During the Coast To Coast Jim Rickards interview, Jim took a few calls from listeners. During these calls, I learned some new things, as I very often do from Jim, but perhaps more importantly, the caller’s questions started me thinking. The few following paragraphs will go over some of the highlights and interesting points of the callers’ questions and Jim’s answers.
Jim Rickards Interview: If I Have Land Why Do I Need Gold?
One particular caller had several questions, but primary to them he wanted to know why you need gold or silver if you have land. He reasoned that if you have land you can grow food. Since you can eat food and you can’t eat American Silver Eagles and American Gold Eagles, why would you need gold and silver? The gentleman offered his opinions and even Cree Indian sayings as evidence to back up his argument. Jim was eloquent in his response as usual, once again.
Jim first answered that if gold and silver make up 10% of your investments and assets, that still leaves 90%. Jim believes in holding land as an asset. Jim also believes in diversification. Diversification means never having too much at risk or invested in any one area. Owning Gold American Eagles and Silver American Eagles diversifies you out of the dollar and fiat or un-backed currencies.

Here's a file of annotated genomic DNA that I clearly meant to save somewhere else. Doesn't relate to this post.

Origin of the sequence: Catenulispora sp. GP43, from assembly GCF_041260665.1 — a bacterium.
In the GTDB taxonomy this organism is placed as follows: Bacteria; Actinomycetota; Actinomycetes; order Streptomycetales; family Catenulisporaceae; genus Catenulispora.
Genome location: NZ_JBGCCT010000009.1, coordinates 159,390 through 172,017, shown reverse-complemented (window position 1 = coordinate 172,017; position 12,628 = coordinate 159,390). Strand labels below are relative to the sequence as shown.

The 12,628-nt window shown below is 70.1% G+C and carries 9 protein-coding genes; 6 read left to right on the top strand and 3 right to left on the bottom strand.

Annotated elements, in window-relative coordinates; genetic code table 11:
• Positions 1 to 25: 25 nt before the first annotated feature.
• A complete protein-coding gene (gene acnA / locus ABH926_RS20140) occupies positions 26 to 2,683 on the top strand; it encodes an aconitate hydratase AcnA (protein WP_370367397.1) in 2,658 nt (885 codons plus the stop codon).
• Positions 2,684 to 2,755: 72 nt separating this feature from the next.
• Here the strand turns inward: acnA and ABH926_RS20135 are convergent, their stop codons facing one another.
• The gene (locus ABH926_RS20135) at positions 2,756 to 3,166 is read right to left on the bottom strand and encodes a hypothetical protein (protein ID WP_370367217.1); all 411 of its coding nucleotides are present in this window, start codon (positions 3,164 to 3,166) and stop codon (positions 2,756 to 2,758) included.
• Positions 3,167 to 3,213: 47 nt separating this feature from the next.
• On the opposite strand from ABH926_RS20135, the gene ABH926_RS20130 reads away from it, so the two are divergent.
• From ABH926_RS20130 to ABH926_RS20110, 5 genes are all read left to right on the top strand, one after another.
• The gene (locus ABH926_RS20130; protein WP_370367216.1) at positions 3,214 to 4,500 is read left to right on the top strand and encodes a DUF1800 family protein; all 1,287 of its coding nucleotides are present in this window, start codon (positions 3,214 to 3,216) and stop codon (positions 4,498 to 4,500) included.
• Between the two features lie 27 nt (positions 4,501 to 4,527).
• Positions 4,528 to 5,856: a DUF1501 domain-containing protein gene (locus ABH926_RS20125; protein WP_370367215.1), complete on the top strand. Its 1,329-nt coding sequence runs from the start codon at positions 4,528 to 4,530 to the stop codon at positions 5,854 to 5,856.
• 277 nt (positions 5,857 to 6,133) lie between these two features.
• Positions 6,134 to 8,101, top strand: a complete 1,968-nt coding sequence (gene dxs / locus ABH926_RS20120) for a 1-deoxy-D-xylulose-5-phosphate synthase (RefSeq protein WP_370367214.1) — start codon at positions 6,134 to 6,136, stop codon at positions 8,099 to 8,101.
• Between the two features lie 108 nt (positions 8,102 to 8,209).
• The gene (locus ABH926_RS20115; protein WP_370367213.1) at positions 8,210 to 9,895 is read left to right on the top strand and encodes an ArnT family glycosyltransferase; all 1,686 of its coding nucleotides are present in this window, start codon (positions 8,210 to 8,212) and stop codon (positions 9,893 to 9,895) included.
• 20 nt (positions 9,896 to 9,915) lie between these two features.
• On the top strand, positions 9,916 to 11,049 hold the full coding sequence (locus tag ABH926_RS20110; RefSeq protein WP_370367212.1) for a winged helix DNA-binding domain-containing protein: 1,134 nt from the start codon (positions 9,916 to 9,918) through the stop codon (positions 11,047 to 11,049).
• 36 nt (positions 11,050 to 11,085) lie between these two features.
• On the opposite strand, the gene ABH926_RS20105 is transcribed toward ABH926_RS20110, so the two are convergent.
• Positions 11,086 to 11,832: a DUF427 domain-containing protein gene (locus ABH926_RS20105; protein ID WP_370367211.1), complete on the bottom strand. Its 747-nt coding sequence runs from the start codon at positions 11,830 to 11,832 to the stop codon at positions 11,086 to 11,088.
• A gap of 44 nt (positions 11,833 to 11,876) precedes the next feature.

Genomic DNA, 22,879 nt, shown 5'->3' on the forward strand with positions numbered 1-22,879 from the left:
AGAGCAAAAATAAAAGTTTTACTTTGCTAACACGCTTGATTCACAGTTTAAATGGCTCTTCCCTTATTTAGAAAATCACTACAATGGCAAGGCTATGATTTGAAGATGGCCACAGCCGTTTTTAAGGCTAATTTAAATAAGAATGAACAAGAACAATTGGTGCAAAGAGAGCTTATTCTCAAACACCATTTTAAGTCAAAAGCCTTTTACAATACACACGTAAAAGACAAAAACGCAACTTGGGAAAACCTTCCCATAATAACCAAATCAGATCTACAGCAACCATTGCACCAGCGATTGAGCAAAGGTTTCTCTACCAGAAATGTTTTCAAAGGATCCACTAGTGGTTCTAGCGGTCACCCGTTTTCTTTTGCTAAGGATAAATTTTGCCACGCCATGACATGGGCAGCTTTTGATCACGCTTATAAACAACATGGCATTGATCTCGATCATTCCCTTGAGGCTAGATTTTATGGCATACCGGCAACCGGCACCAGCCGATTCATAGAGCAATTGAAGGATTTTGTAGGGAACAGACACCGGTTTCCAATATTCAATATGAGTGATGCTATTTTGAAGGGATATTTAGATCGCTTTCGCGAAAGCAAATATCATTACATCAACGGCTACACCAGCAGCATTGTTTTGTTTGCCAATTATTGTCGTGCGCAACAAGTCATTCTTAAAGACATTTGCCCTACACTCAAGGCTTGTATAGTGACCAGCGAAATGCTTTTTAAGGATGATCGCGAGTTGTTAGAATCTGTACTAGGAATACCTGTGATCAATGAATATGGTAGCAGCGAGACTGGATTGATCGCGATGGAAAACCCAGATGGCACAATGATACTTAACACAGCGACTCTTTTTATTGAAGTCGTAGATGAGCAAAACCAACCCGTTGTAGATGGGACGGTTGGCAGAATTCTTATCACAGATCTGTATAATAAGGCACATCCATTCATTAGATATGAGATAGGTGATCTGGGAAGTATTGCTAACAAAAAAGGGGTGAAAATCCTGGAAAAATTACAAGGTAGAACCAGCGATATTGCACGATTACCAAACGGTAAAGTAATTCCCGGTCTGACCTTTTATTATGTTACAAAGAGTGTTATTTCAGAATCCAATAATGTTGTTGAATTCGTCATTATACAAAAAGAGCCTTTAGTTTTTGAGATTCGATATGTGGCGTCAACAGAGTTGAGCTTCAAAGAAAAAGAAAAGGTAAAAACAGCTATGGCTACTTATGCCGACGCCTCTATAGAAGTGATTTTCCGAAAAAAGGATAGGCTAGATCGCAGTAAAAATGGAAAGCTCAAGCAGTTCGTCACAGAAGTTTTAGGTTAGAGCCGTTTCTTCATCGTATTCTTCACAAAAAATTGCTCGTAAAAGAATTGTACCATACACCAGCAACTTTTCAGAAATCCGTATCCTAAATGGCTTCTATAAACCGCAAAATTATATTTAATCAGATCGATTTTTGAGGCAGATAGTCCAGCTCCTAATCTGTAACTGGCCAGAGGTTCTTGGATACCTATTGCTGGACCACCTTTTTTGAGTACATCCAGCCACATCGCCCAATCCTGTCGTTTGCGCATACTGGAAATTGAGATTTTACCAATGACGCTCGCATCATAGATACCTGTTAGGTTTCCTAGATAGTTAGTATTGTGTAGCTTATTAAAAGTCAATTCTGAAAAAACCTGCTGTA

Jim reminded the caller that just 200 years ago, all the Founding Fathers and all Americans used gold and silver coins as currency, and that while you cannot eat currency you can spend it. There are farmers and others that would take silver for vegetables. The caller suggested that barter or trade would be a better currency than silver because people wouldn’t know if a silver coin was real or not. This caller was a handful.
Perhaps what I found most interesting about this Jim Rickards interview was when Jim stated that there had never been a barter economy in history. Jim is a currency expert, so I took notice. Jim stated that a credit economy is the oldest economy. Credit is older than cash or money or gold or silver. “If you give me two chickens, I will bring you back some carrots and corn later.” This is an early form of credit. If the debtor doesn’t bring back the carrots and corn, he is in default. Jim stated that “a barter economy is a myth that economists came up with”.